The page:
The Tokyo Stock Exchange plans to resume normal operations Friday after it halted trading for the entire day Thursday owing to what it said was a malfunction in its computer systems — the worst such outage ever.
There was no indication that the outage at the world’s third-largest exchange resulted from hacking or other cybersecurity breaches.
“We are extremely sorry for the troubles we have caused,” Koichiro Miyahara, president and CEO of the exchange, told reporters late Thursday.
The exchange issued a statement later saying it would open as usual Friday. It said it foresaw no problems with resuming trading.
Miyahara and other exchange officials said a computer hardware device they called “Machine 1” failed, and the backup, “Machine 2,” didn’t kick in, so stock price information was not being relayed properly.
The officials characterized the problem as a memory malfunction.
They said that rebooting the system during a trading session would have caused confusion for investors and other market participants.
Perplexed passers-by studied quote-less electronic screens in Tokyo’s financial district, and newspapers’ evening editions carried listed companies’ names but blank prices.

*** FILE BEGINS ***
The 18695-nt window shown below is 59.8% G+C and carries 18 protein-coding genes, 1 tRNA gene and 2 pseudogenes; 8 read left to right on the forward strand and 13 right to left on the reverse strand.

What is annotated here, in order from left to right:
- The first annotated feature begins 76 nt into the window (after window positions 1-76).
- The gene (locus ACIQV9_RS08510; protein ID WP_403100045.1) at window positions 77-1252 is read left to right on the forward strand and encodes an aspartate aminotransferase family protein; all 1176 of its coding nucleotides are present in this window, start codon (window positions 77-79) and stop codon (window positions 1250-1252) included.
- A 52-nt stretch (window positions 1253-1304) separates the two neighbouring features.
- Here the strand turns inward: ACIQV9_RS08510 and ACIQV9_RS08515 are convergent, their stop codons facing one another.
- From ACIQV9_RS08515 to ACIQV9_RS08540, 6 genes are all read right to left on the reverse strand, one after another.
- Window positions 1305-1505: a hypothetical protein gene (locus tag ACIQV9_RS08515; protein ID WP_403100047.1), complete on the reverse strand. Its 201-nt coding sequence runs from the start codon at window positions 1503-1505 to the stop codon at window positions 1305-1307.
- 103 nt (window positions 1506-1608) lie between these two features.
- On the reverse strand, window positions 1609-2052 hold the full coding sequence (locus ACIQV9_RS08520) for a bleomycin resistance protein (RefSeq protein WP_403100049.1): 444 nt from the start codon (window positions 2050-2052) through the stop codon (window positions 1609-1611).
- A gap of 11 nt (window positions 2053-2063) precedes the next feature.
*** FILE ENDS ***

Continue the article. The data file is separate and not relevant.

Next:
Brokerages fielded a flood of calls from frustrated investors.
“There should be a Plan B,” Norihiro Fujito, chief investment strategist at Mitsubishi UFJ Morgan Stanley Securities, told broadcaster NHK.
The Tokyo exchange is the world’s third-largest bourse after the New York Stock Exchange and Nasdaq, with a market capitalization of nearly $6 trillion.
Foreigners account for about 70% of all brokerage trading in the Tokyo exchange, both in terms of value and volume, so news of the outage left investors both in Japan and overseas wondering what happened.
The malfunction of basic hardware drew attention to vulnerabilities in the country’s digital systems. Newly appointed Prime Minister Yoshihide Suga has made upgrading such infrastructure a priority, viewing it as